Nineteenth-Century Prose

Articles from Vol. 18, No. 2, Summer

"Growth the Only Evidence of Life": Development of Doctrine and the Idea of a University
"The rubric 'development of doctrine' has been in use since John Henry Newman, An Essay on the Development of Christian Doctrine," observes George A. Lindbeck (13n). Fellow theologian Jaroslov Pelikan observes that Newman's essay is "the almost inevitable...
John Henry Newman and the Anxiety of Influence
There is much to suggest that Charles Kingsley's climactic controversy with Newman in 1864 resulted from the enduring threat Newman's conversion posed to Kingsley's latitudinarian theology. Many of Kingsley's contemporaries had a difficult time "managing"...
John Henry Newman: The Rhetoric of the Real
"Thine eyes shall see the King in His beauty: they shall behold the land that is very far off." This text from Isaiah (chapter thirty-three, verse seventeen) opens one of John Henry Newman's Advent sermons, "Unreal words," from the Parochial and Plain...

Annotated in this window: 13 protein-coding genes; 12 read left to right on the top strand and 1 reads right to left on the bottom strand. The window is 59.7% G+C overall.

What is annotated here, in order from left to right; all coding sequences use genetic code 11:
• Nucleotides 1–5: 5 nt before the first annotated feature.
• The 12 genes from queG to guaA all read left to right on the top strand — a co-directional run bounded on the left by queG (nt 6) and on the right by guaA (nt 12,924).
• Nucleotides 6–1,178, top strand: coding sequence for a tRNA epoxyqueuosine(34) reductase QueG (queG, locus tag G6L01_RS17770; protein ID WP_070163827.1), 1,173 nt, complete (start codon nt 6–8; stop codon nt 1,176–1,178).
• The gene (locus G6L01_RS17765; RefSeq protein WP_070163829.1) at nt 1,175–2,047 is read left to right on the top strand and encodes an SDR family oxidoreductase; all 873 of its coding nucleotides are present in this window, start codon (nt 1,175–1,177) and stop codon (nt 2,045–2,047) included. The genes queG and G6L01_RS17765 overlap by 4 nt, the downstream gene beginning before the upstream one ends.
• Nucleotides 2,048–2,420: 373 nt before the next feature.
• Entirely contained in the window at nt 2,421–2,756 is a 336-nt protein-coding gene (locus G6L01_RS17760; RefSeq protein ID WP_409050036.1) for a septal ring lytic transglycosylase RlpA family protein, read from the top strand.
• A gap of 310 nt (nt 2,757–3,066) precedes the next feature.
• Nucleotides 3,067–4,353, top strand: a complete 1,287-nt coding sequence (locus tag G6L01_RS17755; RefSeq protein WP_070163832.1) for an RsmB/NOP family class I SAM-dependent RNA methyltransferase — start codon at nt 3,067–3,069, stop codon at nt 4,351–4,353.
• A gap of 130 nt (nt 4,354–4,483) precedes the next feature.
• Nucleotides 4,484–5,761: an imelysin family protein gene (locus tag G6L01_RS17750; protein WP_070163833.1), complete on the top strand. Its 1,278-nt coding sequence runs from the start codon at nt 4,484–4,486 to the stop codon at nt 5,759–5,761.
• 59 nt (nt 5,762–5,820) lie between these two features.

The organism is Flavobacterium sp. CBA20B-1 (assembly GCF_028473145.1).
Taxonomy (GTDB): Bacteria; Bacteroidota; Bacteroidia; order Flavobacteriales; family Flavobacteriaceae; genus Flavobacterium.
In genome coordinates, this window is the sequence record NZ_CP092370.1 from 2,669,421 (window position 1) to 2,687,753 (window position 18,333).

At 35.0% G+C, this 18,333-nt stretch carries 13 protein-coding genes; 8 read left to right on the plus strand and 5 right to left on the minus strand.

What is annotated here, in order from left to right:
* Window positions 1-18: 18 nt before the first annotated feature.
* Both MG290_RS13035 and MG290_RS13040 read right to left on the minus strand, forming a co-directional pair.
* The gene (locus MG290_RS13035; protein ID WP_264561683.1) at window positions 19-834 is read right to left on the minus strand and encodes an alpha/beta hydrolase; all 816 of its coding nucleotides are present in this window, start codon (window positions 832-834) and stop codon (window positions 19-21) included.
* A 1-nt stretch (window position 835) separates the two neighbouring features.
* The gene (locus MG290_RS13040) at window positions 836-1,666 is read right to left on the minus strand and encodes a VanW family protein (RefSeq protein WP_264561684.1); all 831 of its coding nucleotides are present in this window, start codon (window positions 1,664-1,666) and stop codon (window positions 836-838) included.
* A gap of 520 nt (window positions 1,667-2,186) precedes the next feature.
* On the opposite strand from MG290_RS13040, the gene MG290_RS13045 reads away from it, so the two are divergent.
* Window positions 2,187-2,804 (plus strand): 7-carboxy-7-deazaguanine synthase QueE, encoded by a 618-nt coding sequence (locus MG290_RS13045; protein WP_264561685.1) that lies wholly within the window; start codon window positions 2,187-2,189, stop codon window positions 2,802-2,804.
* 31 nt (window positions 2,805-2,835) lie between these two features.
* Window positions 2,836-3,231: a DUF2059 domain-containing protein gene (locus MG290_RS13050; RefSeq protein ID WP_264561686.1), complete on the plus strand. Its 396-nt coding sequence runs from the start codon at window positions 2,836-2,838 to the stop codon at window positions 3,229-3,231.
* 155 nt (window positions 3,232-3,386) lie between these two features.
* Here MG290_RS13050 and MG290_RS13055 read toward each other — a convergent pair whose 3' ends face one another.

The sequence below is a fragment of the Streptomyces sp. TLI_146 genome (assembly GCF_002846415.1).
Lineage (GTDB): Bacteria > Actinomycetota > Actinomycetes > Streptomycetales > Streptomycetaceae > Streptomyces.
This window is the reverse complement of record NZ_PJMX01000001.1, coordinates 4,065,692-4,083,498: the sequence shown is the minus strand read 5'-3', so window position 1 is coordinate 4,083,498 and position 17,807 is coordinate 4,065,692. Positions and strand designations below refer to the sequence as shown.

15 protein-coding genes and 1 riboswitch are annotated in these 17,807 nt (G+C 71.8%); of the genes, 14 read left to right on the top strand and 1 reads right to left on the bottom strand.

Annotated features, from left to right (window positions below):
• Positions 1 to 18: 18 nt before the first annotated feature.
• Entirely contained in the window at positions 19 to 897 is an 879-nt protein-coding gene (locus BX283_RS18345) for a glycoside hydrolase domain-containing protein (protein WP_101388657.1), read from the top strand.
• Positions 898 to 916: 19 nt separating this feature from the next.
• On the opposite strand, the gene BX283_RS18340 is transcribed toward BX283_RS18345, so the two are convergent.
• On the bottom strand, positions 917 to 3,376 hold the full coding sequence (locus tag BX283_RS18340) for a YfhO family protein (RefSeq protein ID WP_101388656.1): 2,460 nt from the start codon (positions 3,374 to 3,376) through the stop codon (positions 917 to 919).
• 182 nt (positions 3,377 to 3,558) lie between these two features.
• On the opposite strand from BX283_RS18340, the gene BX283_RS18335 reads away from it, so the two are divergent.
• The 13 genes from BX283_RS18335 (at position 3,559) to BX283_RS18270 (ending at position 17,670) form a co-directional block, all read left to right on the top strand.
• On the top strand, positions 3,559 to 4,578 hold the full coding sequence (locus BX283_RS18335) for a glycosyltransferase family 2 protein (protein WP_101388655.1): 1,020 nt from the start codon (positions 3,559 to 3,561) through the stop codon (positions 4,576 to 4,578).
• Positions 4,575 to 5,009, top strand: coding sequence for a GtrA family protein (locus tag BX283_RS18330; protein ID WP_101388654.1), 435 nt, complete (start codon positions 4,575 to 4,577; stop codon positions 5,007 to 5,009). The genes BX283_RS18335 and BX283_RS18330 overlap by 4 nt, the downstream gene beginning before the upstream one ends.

Newman's Apologia Pro Vita Sua: Gender, Self, and Conscience
The historical Newman has proven an elusive figure. Reviewer Richard Shannon celebrates Ian Ker's recent biography of John Henry Newman as "high achievement" for its critical exposition of Newman's prose (especially Newman's skillful employment of...
New Perspectives on Newman and the Oxford Movement
John Henry Newman and the Oxford Movement continue to generate critical interest, which to some must seem remarkable, for Newman was not the kind of man whose life makes compelling biography nor the Oxford Movement an event likely to prompt compelling...
"Steadily Contemplating the Object of Faith": Newman, the Apologia, and Romantic Aesthetics
Critics who have observed Newman's indebtedness and, in some cases, aversion to Romantic thought have pointed either to his few remarks on the Romantics in the Apologia Pro Vita Sua or to his implied preference for the imagination and the subjection...
The Idea and Modern Ideas: Newman and Higher Education in the 1990s
Perhaps the real genesis of this essay was a conversation I was having one warm August afternoon four or five years ago. Part of my duties as Dean of Humanities at my home institution was to explain to incoming transfer students how the courses taken...

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